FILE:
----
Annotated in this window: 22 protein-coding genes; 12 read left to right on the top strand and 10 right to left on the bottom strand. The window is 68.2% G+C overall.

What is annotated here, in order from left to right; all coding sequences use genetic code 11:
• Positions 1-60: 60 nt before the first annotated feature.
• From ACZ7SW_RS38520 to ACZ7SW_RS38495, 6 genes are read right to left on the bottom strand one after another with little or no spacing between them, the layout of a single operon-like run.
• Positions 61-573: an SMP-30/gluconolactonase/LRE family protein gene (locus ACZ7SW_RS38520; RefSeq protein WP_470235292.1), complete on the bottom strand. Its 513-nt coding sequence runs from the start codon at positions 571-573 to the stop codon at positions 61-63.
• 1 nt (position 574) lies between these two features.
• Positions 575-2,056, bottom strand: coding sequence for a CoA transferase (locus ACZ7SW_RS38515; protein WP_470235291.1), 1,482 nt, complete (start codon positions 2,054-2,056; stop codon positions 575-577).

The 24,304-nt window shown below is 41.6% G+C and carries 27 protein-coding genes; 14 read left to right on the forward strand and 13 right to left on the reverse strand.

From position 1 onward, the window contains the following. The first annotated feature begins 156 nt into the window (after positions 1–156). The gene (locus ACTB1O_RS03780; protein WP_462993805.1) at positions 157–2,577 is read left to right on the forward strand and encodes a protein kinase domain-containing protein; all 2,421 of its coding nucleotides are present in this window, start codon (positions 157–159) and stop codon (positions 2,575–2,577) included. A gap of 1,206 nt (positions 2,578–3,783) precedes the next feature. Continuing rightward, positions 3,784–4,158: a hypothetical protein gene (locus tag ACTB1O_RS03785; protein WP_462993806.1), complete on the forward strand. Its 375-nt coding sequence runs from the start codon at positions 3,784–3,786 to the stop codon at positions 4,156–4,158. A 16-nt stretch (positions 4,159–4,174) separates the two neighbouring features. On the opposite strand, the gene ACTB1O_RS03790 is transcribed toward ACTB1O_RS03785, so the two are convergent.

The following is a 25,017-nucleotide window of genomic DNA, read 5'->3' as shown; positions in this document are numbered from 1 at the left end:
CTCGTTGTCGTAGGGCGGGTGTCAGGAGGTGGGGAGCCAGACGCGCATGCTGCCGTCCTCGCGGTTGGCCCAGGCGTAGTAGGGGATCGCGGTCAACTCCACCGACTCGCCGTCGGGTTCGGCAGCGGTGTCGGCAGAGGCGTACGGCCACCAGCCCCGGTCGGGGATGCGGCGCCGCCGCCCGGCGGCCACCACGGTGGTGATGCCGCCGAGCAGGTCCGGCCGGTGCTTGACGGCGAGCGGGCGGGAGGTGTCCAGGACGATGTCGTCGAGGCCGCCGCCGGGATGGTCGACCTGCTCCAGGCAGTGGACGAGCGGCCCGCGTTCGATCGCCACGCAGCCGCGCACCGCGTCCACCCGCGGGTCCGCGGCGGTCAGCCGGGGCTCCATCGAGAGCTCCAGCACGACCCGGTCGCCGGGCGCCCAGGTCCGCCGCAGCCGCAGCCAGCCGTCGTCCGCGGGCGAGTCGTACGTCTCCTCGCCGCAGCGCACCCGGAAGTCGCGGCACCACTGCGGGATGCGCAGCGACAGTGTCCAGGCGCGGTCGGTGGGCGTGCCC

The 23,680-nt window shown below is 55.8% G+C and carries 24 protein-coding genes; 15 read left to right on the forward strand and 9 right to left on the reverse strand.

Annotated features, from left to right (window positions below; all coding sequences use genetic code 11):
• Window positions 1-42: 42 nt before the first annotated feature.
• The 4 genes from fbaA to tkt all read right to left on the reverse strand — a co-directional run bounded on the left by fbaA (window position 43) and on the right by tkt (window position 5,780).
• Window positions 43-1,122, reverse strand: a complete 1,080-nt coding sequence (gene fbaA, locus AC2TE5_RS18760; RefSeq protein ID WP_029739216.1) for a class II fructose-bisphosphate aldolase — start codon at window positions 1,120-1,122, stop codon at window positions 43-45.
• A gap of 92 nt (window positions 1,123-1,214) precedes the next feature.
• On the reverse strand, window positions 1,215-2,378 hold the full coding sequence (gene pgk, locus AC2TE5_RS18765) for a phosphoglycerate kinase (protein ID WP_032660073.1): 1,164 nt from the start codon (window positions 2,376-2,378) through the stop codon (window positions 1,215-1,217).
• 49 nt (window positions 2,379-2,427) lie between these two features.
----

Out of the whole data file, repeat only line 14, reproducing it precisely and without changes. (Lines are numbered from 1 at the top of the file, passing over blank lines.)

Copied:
• Window positions 1-42: 42 nt before the first annotated feature.